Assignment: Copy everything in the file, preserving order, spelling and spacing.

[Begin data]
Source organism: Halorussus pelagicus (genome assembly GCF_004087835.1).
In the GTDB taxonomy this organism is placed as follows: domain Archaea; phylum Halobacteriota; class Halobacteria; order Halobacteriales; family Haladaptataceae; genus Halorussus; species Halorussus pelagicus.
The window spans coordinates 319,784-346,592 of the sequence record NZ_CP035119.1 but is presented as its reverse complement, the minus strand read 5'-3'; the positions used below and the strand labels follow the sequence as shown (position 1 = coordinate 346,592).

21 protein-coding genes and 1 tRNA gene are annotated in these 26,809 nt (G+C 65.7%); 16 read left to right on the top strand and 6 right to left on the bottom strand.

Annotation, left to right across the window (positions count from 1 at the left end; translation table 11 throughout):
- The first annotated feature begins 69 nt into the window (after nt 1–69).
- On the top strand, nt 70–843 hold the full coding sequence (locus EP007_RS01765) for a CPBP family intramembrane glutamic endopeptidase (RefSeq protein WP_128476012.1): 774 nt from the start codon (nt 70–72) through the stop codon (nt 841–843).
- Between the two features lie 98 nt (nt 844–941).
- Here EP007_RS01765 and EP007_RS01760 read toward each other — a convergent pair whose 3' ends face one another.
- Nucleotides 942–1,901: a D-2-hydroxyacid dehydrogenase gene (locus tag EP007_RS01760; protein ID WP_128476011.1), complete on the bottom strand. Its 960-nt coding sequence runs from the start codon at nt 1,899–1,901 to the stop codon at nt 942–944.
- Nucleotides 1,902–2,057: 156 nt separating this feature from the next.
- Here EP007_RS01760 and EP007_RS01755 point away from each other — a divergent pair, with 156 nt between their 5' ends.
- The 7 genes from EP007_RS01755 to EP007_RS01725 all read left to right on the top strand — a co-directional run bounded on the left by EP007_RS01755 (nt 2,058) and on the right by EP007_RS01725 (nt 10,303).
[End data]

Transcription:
Source organism: Halorussus pelagicus (genome assembly GCF_004087835.1).
In the GTDB taxonomy this organism is placed as follows: domain Archaea; phylum Halobacteriota; class Halobacteria; order Halobacteriales; family Haladaptataceae; genus Halorussus; species Halorussus pelagicus.
The window spans coordinates 319,784-346,592 of the sequence record NZ_CP035119.1 but is presented as its reverse complement, the minus strand read 5'-3'; the positions used below and the strand labels follow the sequence as shown (position 1 = coordinate 346,592).

21 protein-coding genes and 1 tRNA gene are annotated in these 26,809 nt (G+C 65.7%); 16 read left to right on the top strand and 6 right to left on the bottom strand.

Annotation, left to right across the window (positions count from 1 at the left end; translation table 11 throughout):
- The first annotated feature begins 69 nt into the window (after nt 1–69).
- On the top strand, nt 70–843 hold the full coding sequence (locus EP007_RS01765) for a CPBP family intramembrane glutamic endopeptidase (RefSeq protein WP_128476012.1): 774 nt from the start codon (nt 70–72) through the stop codon (nt 841–843).
- Between the two features lie 98 nt (nt 844–941).
- Here EP007_RS01765 and EP007_RS01760 read toward each other — a convergent pair whose 3' ends face one another.
- Nucleotides 942–1,901: a D-2-hydroxyacid dehydrogenase gene (locus tag EP007_RS01760; protein ID WP_128476011.1), complete on the bottom strand. Its 960-nt coding sequence runs from the start codon at nt 1,899–1,901 to the stop codon at nt 942–944.
- Nucleotides 1,902–2,057: 156 nt separating this feature from the next.
- Here EP007_RS01760 and EP007_RS01755 point away from each other — a divergent pair, with 156 nt between their 5' ends.
- The 7 genes from EP007_RS01755 to EP007_RS01725 all read left to right on the top strand — a co-directional run bounded on the left by EP007_RS01755 (nt 2,058) and on the right by EP007_RS01725 (nt 10,303).